SCOTTISH RUGBY has stated that it plans to continue running Scotland 7s programmes despite today’s announcement that Scotland, England and Wales are to join forces as Team GB ahead of the 2023 HSBC World Rugby Sevens Series.
This decision to merge the three countries was mandated by World Rugby in order to align the World Series with Olympic qualification requirements. Great Britain previously participated in the series in 2021 in preparation for that year’s Olympic Games in Tokyo.
England, Scotland and Wales will compete as individual nations in the Commonwealth Games, which take place at Coventry Stadium on 29th-31st July, and Rugby World Cup Sevens in Cape Town on 9th-11th September, before reverting to GB for the 2023 World Rugby Sevens Series when the men’s competition kicks off in Hong Kong on 4th-6th November 2022, before combined men’s and women’s rounds in Dubai on 2nd-3rd December and Cape Town on 9th-11th December.
While the respective unions and World Rugby are in discussions with regard to further playing opportunities for the England, Scotland and Wales teams, it is hard to discern any real strategic value in this from a player development perspective. The World Series is the pinnacle of international sevens in any regular season so, as it stands, any other playing opportunities are going to be intermittent and of a questionable level.
While the Scotland Women’s team doesn’t currently compete as a core nation in the World Series, that was surely always the goal, and without any real prospect of graduating beyond the Rugby Europe Women’s Sevens Championship, you have to ask: what is the point?
“Once rugby sevens became an Olympic sport there was increasingly a requirement from World Rugby that Team GB, as the recognised Olympic entity, should also become part of the sevens landscape to align Olympic qualification through the HSBC World Sevens Series,” said Jim Mallinder, Scottish Rugby’s Director of High Performance.
“We want our players competing at the highest possible level moving forward and I fully expect Scotland to have good representation in the Team GB squads, both for men and women.
“Sevens will continue to play a role in our development pathway and we want to maintain the pipeline of quality players capable of representing both Scotland and Team GB in the future.
“We will continue discussions with World Rugby as to what those future playing opportunities will look like.”
The value of Sevens in the development ‘pipeline’ in Scotland has always been a source of conjecture. With only two pro men’s teams and no pro women’s rugby below international level, there is limited opportunities in Scotland for emerging players to develop in a full-time environment, so the sevens programmes have been a safety net/back-up option which has helped several players over the years.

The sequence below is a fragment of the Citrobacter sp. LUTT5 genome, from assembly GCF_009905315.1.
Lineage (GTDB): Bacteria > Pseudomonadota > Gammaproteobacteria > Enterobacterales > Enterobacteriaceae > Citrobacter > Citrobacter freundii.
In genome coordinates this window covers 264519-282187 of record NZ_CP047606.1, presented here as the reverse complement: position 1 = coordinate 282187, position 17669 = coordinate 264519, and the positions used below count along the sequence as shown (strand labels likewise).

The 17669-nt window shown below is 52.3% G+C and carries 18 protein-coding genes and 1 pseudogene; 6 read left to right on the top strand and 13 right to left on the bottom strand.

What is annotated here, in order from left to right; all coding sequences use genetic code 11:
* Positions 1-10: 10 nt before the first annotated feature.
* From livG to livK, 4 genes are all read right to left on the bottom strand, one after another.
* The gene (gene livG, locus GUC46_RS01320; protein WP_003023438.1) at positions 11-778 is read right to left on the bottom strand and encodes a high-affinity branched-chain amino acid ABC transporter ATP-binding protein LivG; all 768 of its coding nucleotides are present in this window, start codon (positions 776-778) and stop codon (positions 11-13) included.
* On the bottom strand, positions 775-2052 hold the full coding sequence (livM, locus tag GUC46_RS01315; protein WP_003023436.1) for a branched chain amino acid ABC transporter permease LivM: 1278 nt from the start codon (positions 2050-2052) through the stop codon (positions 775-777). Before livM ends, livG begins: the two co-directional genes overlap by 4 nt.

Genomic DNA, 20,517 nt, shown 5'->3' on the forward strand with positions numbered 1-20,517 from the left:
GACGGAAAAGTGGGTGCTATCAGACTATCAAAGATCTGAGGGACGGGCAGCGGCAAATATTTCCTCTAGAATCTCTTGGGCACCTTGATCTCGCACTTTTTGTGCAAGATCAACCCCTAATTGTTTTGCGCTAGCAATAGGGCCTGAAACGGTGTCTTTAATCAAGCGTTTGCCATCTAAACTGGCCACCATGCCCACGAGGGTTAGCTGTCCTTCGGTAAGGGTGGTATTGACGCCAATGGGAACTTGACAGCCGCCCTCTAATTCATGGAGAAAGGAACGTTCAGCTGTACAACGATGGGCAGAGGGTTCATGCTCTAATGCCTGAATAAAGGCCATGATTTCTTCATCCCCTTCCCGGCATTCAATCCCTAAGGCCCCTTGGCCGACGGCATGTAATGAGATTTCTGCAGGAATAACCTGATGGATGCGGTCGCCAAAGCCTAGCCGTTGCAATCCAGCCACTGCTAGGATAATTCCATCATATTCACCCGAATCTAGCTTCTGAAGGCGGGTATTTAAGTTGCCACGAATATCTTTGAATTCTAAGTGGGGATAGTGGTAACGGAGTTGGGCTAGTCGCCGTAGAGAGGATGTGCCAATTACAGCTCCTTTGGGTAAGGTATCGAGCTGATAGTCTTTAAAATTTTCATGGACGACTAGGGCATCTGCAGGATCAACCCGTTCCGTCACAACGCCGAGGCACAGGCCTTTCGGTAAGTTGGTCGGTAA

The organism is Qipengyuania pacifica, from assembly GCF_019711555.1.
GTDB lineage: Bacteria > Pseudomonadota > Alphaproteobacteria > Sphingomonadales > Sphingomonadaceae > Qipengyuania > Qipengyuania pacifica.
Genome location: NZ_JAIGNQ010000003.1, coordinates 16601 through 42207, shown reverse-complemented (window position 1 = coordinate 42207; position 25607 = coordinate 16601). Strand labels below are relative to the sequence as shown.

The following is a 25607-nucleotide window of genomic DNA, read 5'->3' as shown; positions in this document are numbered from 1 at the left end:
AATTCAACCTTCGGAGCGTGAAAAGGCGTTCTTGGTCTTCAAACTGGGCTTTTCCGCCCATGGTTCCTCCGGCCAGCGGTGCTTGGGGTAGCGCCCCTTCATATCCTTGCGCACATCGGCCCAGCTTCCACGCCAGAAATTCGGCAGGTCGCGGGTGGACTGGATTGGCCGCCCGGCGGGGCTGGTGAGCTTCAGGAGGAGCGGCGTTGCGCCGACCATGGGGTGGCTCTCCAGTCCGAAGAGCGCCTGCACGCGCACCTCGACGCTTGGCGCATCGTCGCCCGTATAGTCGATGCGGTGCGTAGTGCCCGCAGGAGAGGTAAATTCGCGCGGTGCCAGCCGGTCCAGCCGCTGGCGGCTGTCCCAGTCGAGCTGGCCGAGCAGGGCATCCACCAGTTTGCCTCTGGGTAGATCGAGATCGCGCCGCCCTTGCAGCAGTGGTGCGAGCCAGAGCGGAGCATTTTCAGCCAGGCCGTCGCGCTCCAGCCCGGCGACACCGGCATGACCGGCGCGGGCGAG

Kyle Rowe is the most recent full-cap to have played on the circuit, which kept him in the professional environment when full-time contracts at Edinburgh and Glasgow Warriors were not forthcoming (although it was his performances for London Irish last season which catapulted him into the Scotland set-up). Mark Bennett, Darcy Graham, George Horne and Damien Hoyland are among the other current Scotland fifteens squad member to have benefited from a stint playing the abbreviated game.
However, the sport at international level is increasingly populated by specialists who have no great desire to return to the fifteens game, and that can be tricky to justify financially when the men’s international fifteen-aside game is the goose that lays the golden egg, no matter how small the costs involved in sevens are.
There is also a historical and emotional perspective to this. Given that Melrose is the birth place of sevens rugby, it will grate with a lot of rugby fans in this country if Scotland loses its presence on the international stage.
Scott Johnson, previous Director of Performance at Murrayfield, provoked a furious backlash when he attempted to disband Scotland’s Sevens programme back in 2015 on financial grounds and that scheme was eventually abandoned. This time it is different, with Mallinder on record supporting Scotland’s involvement in the World Series, while today’s various press releases make it very clear that the change has been “mandated” by World Rugby.
Interestingly, World Rugby’s Sevens Strategy Group is chaired by current Scottish Rugby Chairman John Jeffrey according to the most recent update on the organisation’s website dated 26th August 2020.
Four Scots made the 12 strong men’s sevens squad for the 2020 Olympics and a similar representation in the GB squad when it launches later this year is as good as we can really hope for. The professional future of the remainder of Scotland’s core squad members (there is 12 in total) will depend on whether a credible schedule can be created which justifies the costs involved.
The situation appears to be more fluid for the women’s players as they are not on full-time dedicated sevens contracts, but any reduction in the number of opportunities for Scotland’s top women players to grow on the international stage has got to be a concern at a time when all the stops are apparently being pulled out to develop and promote this branch of the game.
“We are acutely aware of Scotland’s heritage and passion for sevens rugby. As such we remain fully committed to a Scotland 7s programme to develop our players and coaches,” added Mallinder.“The move to a GB Sevens team on the World Series will give Scottish players, both men and women, a unique opportunity to represent and compete on the largest global stage through the World Series and Olympic Games.
“It is an exciting development and one we intend to play a full part in.”
The timing of this announcement is far from ideal given that it is bound to have an unsettling effect for both teams just as they apply the finishing touches to their Commonwealth Games preparation ahead of that competition kicking-off next Friday.